Investors, institutions battle global warming

Published: Sunday, January 2, 2005 at 6:01 a.m.
Last Modified: Saturday, January 1, 2005 at 11:43 p.m.
The Bush administration's rejection of the Kyoto plan to reduce global warming has put the U.S. in the crosshairs of international criticism that we are not doing our part to create a sustainable future.
However, in spite of Bush's inaction, positive trends from other sectors of our nation may signal a more optimistic view. American investors are helping make that happen.
In the business world for example, private investment is increasingly flowing to corporations that are realigning their operations towards sustainability.
In 1999, Dow Jones created a discrete index of "sustainability leaders" and has since licensed their trading to over 50 major investment houses and banks worldwide. Five years later they are outperforming the Dow Jones Global Index by a substantial margin.
On Wall Street, so-called "socially responsible investments" (SRI) are also doing very well. Firms included in these mutual funds must pass an array of "screens" ranging from no tobacco-related interests to no animal testing or child labor activities.
Many of these funds are outperforming the S&P 500. Even in down markets they don't lose as much. The non-profit Social Investment Forum now reports that one of every nine U.S. dollars under professional management, or $2.2 trillion, is in an SRI fund.
Attracting investors is one reason many corporations are increasingly adding social and environmental metrics to their annual financial reports.
This increased "transparency" also reduces risk by highlighting problems before they boil over, companies have reported.
To date, over 600 organizations like Ford, 3M, Intel, Pepsi, and Johnson & Johnson have published these sustainability reports. In five or ten years, most companies will do sustainability reporting, Investor's Business Daily predicts.
Like many U.S. businesses, Dupont's sustainability reports show significantly reduced greenhouse gas emissions, despite the federal government's official rejection of the Kyoto Protocol that will go into effect next year.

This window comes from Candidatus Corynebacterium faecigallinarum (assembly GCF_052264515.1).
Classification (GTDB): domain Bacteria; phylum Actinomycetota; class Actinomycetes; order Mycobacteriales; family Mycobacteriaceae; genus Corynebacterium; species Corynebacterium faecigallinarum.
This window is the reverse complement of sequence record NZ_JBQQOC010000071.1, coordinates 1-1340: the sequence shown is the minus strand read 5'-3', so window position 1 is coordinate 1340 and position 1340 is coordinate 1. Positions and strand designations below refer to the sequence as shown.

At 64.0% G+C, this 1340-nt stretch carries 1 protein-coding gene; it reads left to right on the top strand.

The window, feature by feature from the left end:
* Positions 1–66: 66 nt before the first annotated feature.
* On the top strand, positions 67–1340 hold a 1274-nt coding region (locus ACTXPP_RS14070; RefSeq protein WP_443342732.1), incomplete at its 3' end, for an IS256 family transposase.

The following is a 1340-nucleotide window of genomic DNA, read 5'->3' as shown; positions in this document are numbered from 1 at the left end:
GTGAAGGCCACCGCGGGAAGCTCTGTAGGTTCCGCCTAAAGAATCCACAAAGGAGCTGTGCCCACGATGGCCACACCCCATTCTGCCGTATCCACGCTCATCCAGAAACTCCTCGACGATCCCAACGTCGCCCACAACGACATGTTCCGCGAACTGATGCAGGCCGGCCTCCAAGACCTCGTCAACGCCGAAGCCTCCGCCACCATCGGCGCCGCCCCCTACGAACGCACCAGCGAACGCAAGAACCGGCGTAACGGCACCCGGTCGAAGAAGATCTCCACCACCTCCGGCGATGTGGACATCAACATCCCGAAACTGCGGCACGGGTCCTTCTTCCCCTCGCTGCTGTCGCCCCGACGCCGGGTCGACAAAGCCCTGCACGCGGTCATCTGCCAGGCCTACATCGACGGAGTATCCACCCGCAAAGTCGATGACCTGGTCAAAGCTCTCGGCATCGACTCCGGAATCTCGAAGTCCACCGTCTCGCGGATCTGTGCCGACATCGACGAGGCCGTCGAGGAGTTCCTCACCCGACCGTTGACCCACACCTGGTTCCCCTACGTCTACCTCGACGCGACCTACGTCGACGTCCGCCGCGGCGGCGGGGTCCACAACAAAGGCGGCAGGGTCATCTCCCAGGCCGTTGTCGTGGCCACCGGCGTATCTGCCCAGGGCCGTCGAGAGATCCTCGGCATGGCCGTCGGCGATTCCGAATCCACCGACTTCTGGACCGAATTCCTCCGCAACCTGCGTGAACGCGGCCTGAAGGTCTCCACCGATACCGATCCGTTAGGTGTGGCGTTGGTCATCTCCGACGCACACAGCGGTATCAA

Companies like Dupont see financial opportunity in reducing global warming.
"I believe it's only a matter of time before we'll face (U.S. federal) regulatory mandates to reduce our emissions," Tom Jacobs, Dupont's senior global affairs advisor told the Inter Press Service. "It's a problem that needs a prudent response from industry."
Dupont is reading the tea leaves with great precision. Two states, New York and California, already have imposed some form of greenhouse gas regulatory system.
Indeed, Dupont has increased production 30% since 1990, while decreasing energy use 9% and greenhouse gas emissions a whopping 65 percent. That saved the company almost $2 billion.
Many global businesses are betting that substantial long term profits will come from selling their greenhouse gas reductions like a commodity.
Dupont is one of dozens of companies participating in a pilot greenhouse gas emissions trading program called the Chicago Climate Exchange.
This exchange allows clean business to sell "credits" to other business that exceeds Kyoto emissions targets. The value of those credits has already gone up about 50 percent since Russia announced it would join the Kyoto accord thus paving the way for global implementation of the pact.
More significantly for business, meeting Kyoto targets unlocks the door to global marketplaces. Dupont alone does a full third of its annual $26.9 billion in revenues in countries that have ratified the Kyoto Protocol.
Closer to home, local governments and communities across the U.S. are also working to reduce negative social, environmental, and fiscal impacts on current and future citizens.
For instance, over 400 U.S. local governments have joined the Cities for Climate Protection (CCP). Gainesville and Alachua County are among those local governments that have pledged to reduce greenhouse gas emissions according to a voluntary timetable.
Gainesville Regional Utilities is offering to reduce greenhouse gas emissions from its proposed new coal-fired power plant by paying for reduction projects in the local community.